Purpose:

The purpose was to construct the life history of Robin, an exemplary female physical educator, to hear her voice, and to explore ways in which she experienced marginalization. Few life histories of exemplary physical educators have been recounted.

Method:

Robin’s life history was investigated in light of the theory of occupational socialization (Lawson, 1983 a, b). Three semistructured interviews were conducted, and data were analyzed deductively according to categories in the occupational socialization literature.

Results:

The study found that Robin experienced marginalization based on gender, lack of support, and being unaccepted. Occupational socialization explained how Robin’s induction into teaching helped her both teach as she had been trained and to be innovative.

Discussion/Conclusion:

The study suggests ways in which Robin persevered in her career and gives suggestions based upon her story. The sharing of this story may serve to empower other teachers not just to survive, but to challenge the status quo in their professional life.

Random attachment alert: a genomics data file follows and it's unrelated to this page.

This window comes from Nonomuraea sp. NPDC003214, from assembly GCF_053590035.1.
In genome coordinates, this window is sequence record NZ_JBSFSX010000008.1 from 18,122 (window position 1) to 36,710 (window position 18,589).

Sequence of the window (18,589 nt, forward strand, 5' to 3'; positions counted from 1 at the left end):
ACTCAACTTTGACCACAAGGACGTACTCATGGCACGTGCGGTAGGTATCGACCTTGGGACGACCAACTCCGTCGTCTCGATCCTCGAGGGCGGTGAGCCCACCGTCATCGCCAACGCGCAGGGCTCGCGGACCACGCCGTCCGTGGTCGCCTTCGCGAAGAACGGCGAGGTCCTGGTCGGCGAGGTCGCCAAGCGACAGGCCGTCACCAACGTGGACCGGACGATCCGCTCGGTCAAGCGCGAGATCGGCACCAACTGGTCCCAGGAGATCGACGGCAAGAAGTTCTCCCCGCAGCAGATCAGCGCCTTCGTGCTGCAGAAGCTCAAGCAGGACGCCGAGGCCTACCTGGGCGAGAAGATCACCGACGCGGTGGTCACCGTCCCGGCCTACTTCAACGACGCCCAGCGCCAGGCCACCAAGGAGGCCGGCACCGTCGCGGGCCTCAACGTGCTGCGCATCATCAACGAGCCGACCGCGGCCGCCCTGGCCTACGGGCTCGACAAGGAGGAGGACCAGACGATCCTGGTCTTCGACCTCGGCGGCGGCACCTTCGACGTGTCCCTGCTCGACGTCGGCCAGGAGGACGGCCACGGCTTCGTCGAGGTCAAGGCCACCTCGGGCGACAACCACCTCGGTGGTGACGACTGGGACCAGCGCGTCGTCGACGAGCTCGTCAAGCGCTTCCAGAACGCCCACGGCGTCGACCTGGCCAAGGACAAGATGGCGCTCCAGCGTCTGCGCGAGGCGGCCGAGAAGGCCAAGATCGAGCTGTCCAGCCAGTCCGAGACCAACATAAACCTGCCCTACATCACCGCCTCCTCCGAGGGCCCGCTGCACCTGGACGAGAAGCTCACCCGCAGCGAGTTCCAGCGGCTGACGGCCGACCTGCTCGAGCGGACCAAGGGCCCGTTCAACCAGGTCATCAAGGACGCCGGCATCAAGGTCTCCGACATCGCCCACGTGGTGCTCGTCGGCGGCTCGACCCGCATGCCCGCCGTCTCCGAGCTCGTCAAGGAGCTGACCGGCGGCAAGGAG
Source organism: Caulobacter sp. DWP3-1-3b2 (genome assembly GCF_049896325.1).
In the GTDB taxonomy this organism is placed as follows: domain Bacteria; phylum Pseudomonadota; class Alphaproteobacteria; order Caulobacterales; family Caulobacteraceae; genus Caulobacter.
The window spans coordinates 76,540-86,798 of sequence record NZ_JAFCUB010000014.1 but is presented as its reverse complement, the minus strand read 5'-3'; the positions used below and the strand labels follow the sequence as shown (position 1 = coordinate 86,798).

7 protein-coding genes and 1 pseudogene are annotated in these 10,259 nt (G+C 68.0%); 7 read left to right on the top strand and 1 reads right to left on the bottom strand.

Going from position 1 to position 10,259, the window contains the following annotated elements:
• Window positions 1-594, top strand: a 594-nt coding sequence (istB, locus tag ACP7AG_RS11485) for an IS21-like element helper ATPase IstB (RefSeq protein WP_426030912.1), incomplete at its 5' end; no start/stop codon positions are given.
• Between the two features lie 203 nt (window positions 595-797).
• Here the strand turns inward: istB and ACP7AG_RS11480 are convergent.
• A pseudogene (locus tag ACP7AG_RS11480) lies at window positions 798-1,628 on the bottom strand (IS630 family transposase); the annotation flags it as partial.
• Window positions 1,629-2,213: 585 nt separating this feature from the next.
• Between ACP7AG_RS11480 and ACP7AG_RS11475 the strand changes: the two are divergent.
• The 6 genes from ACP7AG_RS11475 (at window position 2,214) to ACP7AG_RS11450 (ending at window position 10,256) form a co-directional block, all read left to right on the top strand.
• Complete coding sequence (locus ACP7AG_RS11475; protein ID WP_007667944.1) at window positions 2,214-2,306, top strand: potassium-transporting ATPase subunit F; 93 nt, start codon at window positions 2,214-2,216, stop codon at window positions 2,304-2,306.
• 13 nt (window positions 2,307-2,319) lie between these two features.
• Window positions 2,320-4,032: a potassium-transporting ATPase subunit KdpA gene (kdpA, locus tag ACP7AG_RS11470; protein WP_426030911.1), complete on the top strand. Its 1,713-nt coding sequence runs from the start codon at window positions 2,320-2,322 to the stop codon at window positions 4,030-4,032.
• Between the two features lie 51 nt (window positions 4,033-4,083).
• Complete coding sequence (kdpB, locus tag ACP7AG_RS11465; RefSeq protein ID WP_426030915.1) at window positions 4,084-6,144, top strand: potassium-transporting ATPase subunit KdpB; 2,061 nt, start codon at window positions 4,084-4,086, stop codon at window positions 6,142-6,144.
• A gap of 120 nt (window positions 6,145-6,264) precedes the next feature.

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Influence of Acculturation on Parents’ Readings of and Expectations for Physical Education

Meredith George and Matthew D. Curtner-Smith

Purpose: The purpose of this study was to examine the influence of acculturation on parents’ readings of and expectations for physical education. Method: Participants were 39 parents of pupils enrolled at one public middle school. Data were collected with an open-ended questionnaire and follow-up formal interviews. They were analyzed using constant comparison and analytic induction. Findings: Key findings were that the parents perceived physical education to be concerned with playing sports and participating in physical activities, health-related fitness, and personal and social development. These perceptions were shaped by parents’ relatives and peers, experiences of physical education, participation in organized and informal sport and physical activity, and the media. Conclusion: Collectively, while these factors led to many of the parents viewing physical education positively and being supportive of it, they also served to limit the ways in which they envisaged the subject might influence their children for the better.

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Influence of Negotiations on Preservice Teachers’ Instruction Within the Skill Themes Approach Unit

Zachary Wahl-Alexander and Matthew D. Curtner-Smith